Stories about Censorship from November, 2022
Mexican collective pirating books to make culture accessible is blocked
Since 2019, the Pirateca.com website has provided open access to more than 279 Spanish titles, under the slogan “Books are not stolen, they're expropriated!”
In Turkey, social media platforms become complicit in censoring media and freedom of speech
Twitter, YouTube, TikTok, and Facebook have become complicit in aiding the state to silence independent voices in Turkey, even at times when content is not political.
In Turkey, a football federation joins a list of institutions with powers to censor content online
Granting a football federation rights to censor content in the absence of a court order is yet another sign of a narrowing environment for freedoms.
Defamation lawsuit against Serbian investigative media outlet KRIK sets a dangerous precedent
Just before Serbian investigative media outlet KRIK received an EU Award for Investigative Journalism, a Serbian court sentenced it for publishing truthful news about a criminal trial.
LIVE on November 24: Disinformation and censorship in Russia
Join us on YouTube live on November 24 for a discussion exploring the convergence of Russia’s rapidly strengthening censorship infrastructure, and its use of disinformation both internally and externally.
TikToker Nekoglai was deported from Moscow to Moldova with signs of torture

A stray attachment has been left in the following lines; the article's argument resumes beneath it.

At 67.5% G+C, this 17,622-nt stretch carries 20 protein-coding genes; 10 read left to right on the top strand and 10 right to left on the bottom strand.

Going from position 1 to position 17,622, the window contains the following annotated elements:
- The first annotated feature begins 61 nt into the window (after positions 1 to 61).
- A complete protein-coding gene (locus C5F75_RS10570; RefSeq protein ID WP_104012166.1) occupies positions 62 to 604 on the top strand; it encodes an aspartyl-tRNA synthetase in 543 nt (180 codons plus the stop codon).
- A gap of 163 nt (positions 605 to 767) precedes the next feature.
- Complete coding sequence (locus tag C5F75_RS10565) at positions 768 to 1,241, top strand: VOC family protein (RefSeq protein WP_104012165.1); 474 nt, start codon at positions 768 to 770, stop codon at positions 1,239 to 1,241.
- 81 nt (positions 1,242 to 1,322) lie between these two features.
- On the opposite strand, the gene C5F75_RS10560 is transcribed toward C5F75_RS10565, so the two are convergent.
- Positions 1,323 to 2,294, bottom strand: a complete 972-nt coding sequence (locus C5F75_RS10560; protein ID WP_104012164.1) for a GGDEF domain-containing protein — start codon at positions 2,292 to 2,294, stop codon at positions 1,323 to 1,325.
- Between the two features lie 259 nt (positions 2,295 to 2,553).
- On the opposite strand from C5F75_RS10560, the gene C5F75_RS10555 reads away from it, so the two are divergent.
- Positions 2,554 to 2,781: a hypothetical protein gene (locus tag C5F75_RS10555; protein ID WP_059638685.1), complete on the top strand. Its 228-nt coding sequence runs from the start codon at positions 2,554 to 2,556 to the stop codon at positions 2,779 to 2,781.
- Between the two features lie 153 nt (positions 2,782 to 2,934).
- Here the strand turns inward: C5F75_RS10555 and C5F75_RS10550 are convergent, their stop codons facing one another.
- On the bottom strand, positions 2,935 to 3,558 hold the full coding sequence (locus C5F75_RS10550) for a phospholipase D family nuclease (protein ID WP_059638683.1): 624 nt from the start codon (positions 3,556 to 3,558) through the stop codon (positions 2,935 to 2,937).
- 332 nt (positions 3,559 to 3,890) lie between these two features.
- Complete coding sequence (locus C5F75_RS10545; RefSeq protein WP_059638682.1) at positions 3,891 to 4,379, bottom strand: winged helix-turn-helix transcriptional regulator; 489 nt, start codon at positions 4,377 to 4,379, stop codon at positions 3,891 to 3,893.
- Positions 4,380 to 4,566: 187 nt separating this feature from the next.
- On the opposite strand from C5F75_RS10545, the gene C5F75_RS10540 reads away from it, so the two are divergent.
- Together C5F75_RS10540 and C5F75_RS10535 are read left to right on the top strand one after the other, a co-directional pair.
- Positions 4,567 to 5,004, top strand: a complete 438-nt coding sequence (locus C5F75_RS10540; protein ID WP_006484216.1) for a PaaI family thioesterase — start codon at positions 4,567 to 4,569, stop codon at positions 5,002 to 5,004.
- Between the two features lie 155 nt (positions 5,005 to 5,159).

The “ritual of guilt and shame” has been increasingly used by the Russian police to publicly show the “remorse” and fear of those protesting
Turkey throttles internet access following deadly explosion in Istanbul
"Those who impose a broadcast ban, supposedly so that the public does not panic, are scaring everyone more by suppressing all the media."
Eight months of ‘fakes’ and ‘discreditation’: How the Kremlin’s new laws against anti-war dissent are applied online
Censorship and political repression are not new to Russia, but, in 2022, they reached new heights. Alongside new digital tools, new legislation allows the state to expedite and industrialise the repression of dissidents.
Twitter and Facebook have suspended accounts affiliated with the Cuban government
For the first time in Cuba, Twitter has also marked some accounts as "government-affiliated"
The tweets may flow: A look into India’s take-down requests
The tussle between social media giants, governments, and citizens raise questions about agency and power. Each stakeholder has tried to push back on the other to further their interests.
Ecuador: the temptation to control technology
Whether under the table or by legal means, organisations fear that the government will try to control telecommunications, especially during massive protests.